The front page of the Juneau Empire on April 11, 2004. (Mark Sabbatini / Juneau Empire)

The front page of the Juneau Empire on April 11, 2004. (Mark Sabbatini / Juneau Empire)

Empire Archives: Juneau’s history for the week ending April 13

Three decades of capital city coverage.

Empire Archives is a series printed every Saturday featuring a short compilation of headline stories in the Juneau Empire from archived editions in 1984, 1994 and 2004.

This week in 1984, the Juneau City-Borough Assembly’s Finance Committee last week heard good news and news that wasn’t as bad as first thought. The good news is the municipally owned Bartlett Memorial Hospital is operating with a surplus and will not seek a rate increase to finance its operations during the 1985 fiscal year. The Assembly also heard more about a $1.02 million budget for the city-borough’s new computer system. The hospital budget presentation calls for a $12.46 million budget. It does not include a pay raise for hospital employees despite a recommendation by administrator Jim Burns that a 2.9% cost-of-living increase be included. While the hospital is currently operating in the black and has a surplus of $2.4 million, Burns warned today that the surplus will not last when the hospital’s expansion begins. The hospital wants to expand by adding a new wing for 30 patient beds.

Today Bartlett Regional Hospital is facing a major financial chasm, with top officials stating the hospital could have a negative cash balance within three years unless major operational changes are made. The hospital has suffered several million dollars in operational losses during the past four years and expects that to continue during the coming year. Officials said nationwide staff shortages caused by the COVID-19 pandemic — resulting in high labor costs — plus taking on many community projects such as hospice and home care are among the reasons the hospital is losing money.

Original Story: “Hospital operating in the black, Assembly told,” by Christopher Jarvis. 4/10/1984.

This week in 1994, looking at a $400,000 budget deficit this year, Bartlett Memorial Hospital is considering cutting back on staffing hours, raising rates and trimming some positions next year if revenues don’t bounce back. At a special board meeting Wednesday, hospital board members gave administrator Bob Valliant approval to cut the equivalent of 5.5 jobs at the hospital, although no layoffs are expected anytime soon. Valliant said he needed board approval to notify staff — mostly in non-union administrative positions — that they might be laid off. He said he plans to wait and see if hospital revenues improve over the summer as the new fiscal year begins July 1. The hospital also expects to cut back staff hours equivalent to almost six jobs beginning July 1. No staff will be laid off, but Valliant said overtime hours will be trimmed and staff will be sent home early when the patient census is light.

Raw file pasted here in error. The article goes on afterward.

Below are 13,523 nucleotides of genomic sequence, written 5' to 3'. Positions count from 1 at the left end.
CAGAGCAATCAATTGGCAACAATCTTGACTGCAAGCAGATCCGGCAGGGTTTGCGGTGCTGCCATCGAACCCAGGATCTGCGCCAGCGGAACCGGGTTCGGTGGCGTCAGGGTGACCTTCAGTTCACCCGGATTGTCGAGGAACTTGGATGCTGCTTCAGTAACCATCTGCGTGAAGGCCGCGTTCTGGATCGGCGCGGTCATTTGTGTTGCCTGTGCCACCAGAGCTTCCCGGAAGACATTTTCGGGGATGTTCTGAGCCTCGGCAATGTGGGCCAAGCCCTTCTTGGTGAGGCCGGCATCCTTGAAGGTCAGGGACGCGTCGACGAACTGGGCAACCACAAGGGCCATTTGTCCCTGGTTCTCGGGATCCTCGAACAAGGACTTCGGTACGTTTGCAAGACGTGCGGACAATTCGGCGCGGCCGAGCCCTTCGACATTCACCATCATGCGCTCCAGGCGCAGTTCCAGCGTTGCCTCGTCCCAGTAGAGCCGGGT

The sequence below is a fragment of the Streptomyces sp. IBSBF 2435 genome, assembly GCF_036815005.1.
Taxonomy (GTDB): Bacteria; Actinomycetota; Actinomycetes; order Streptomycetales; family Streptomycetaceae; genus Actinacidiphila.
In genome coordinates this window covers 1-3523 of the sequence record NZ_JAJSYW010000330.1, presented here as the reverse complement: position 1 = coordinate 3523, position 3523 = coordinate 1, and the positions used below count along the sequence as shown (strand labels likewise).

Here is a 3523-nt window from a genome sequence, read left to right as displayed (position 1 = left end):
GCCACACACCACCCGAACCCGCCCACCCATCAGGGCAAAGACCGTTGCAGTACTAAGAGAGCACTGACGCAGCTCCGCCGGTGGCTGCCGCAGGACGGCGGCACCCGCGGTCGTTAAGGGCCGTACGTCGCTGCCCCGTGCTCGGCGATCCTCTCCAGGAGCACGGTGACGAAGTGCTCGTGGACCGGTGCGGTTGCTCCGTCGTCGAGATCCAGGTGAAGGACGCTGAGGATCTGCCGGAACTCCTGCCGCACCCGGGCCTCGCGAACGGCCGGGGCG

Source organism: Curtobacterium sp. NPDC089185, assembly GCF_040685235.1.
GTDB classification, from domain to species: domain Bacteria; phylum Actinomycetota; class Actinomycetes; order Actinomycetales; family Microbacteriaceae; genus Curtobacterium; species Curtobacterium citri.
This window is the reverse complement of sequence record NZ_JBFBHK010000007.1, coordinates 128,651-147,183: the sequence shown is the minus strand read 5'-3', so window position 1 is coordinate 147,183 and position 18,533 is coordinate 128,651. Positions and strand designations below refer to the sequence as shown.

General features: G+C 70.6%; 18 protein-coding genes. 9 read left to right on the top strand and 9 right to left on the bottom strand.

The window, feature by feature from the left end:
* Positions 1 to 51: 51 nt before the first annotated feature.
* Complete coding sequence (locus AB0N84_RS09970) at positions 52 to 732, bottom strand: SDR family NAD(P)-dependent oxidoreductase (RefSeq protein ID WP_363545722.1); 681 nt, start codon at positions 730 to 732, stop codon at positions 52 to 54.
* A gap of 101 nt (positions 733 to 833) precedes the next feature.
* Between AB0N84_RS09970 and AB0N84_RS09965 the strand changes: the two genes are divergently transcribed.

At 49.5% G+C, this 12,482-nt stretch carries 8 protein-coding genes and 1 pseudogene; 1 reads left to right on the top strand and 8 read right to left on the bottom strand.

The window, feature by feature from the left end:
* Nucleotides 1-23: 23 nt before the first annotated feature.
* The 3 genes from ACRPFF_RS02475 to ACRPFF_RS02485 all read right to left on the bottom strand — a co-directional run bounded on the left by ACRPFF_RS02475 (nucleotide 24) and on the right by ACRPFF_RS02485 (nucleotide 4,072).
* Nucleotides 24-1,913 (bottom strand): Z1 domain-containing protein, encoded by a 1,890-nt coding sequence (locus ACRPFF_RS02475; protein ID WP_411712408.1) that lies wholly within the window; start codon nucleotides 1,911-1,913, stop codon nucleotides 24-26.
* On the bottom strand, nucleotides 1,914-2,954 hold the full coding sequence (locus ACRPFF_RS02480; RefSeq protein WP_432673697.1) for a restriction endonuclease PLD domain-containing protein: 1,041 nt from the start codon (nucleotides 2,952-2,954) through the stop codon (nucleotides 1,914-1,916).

Original Story: “Hospital may hike rates, trim jobs,” by Jeanine Pohl. 4/8/1994.

This week in 2004, it may cost $1.8 million more than previously expected to build the Dimond Park high school, according to professional cost estimates. The school’s planners may have to reduce the number of classrooms to balance the construction budget, city officials say. City engineers are also concerned that in Juneau’s current bidding climate the low bids may be higher than expected, and they’d like to see the project’s scope decreased for that reason as well. In recent years, low bids were higher than expected for the renovation of Juneau-Douglas High School, construction and renovation at Bartlett Regional Hospital, and construction of a federal fishing center at Point Lena. The cost to prepare the site for construction, at $5.2 million, was estimated at $600,000 more than an estimate done in September of 2003. The building’s construction cost, at $40.75 million, was estimated at $1.2 million more than September of 2003.

Today that building, which became Thunder Mountain High School, will be converted to a middle school due to a districtwide consolidation of schools resulting from a massive budget shortfall and declining student enrollment.

Original Story: “New school’s cost may swell by $1.8 million,” by Eric Fry. 4/11/2004.

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